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Diaspora Philanthropy and Equitable Development in China and India (Studies in Global Equity)

Diaspora Philanthropy and Equitable Development in China and India (Studies in Global Equity)

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Book DescriptionDiaspora philanthropy is not a new phenomenon. But in an era of accelerated globalization, the relationship between diaspora philanthropy and the economic and social development of many countries is increasingly relevant. Modern diasporasare diverse and continually shifting; more people are moving more rapidly, more easily, and over greater distances than ever before. This is certainly true of recent migrants from China and India to the United States. In Silicon Valley, Asian Americans are estimated to constitute over 30 percent of the highly paid scientific and engineering workforce and represent one-third of the region's millionaires. As their wealth has grown, so too has their charitable giving—both to their old as well as to their new countries of residence. This volume aims to advance understanding of diaspora philanthropy in the Chinese American and Indian American communities, especially the implications for development of the world's two most populous countries.
In an era of accelerated globalization, the relationship between diaspora philanthropy and the economic and social development of many countries is increasingly relevant. This volume aims to advance understanding of diaspora philanthropy in the Chinese American and Indian American communities, especially the implications for development of the world's two most populous countries.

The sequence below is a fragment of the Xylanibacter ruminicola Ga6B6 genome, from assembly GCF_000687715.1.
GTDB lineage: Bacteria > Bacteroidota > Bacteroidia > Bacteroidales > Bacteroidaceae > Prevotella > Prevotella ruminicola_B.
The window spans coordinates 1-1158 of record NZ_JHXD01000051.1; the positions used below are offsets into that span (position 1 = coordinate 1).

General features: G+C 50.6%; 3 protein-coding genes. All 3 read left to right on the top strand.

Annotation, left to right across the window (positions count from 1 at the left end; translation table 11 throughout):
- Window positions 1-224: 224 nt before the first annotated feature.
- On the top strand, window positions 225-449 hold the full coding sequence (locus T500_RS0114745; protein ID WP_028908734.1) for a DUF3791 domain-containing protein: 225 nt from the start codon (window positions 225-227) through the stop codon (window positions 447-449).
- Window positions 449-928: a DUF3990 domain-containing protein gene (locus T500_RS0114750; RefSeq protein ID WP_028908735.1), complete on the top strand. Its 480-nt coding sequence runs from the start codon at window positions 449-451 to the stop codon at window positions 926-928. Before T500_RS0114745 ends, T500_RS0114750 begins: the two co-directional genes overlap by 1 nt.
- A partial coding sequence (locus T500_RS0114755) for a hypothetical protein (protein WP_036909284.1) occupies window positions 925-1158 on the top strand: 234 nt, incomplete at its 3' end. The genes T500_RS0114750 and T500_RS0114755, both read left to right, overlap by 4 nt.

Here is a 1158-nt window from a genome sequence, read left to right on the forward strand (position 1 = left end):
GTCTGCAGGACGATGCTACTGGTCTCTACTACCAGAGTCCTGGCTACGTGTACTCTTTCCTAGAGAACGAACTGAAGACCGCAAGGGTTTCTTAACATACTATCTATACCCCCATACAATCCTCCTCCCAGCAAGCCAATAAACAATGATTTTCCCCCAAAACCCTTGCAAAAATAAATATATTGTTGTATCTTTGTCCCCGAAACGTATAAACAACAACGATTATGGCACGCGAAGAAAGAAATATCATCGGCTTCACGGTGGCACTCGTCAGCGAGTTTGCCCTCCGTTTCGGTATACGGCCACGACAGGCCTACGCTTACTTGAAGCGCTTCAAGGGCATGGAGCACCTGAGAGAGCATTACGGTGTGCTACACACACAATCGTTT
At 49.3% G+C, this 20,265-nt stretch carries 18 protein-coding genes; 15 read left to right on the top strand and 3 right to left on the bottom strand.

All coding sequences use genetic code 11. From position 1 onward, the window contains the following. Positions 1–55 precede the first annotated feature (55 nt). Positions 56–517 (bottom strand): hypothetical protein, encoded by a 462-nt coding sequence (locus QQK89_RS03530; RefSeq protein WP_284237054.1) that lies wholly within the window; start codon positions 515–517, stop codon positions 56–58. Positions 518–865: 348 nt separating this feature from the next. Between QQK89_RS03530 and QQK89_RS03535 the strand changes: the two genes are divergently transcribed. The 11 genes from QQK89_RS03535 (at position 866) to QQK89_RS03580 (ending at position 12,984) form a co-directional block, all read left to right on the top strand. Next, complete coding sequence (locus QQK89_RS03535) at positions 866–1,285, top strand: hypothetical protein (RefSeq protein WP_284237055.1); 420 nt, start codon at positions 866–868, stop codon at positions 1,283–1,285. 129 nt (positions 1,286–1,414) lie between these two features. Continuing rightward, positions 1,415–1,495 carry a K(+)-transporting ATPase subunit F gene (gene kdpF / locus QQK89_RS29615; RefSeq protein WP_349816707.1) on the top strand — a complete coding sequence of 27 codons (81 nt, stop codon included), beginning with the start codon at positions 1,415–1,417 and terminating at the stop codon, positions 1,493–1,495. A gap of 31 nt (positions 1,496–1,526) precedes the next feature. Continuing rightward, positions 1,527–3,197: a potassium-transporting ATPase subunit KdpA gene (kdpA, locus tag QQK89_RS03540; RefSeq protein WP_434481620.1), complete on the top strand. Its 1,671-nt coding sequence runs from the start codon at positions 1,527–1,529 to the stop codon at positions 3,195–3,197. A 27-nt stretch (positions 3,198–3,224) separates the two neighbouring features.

Diaspora philanthropy is not a new phenomenon. But in an era of accelerated globalization, the relationship between diaspora philanthropy and the economic and social development of many countries is increasingly relevant. Modern diasporas are diverse and continually shifting; more people are moving more rapidly, more easily, and over greater distances than ever before. This is certainly true of recent migrants from China and India to the United States. In Silicon Valley, Asian Americans are estimated to constitute over 30 percent of the highly paid scientific and engineering workforce and represent one-third of the region's millionaires. As their wealth has grown, so too has their charitable giving—both to their old as well as to their new countries of residence.

This volume aims to advance understanding of diaspora philanthropy in the Chinese American and Indian American communities, especially the implications for development of the world's two most populous countries.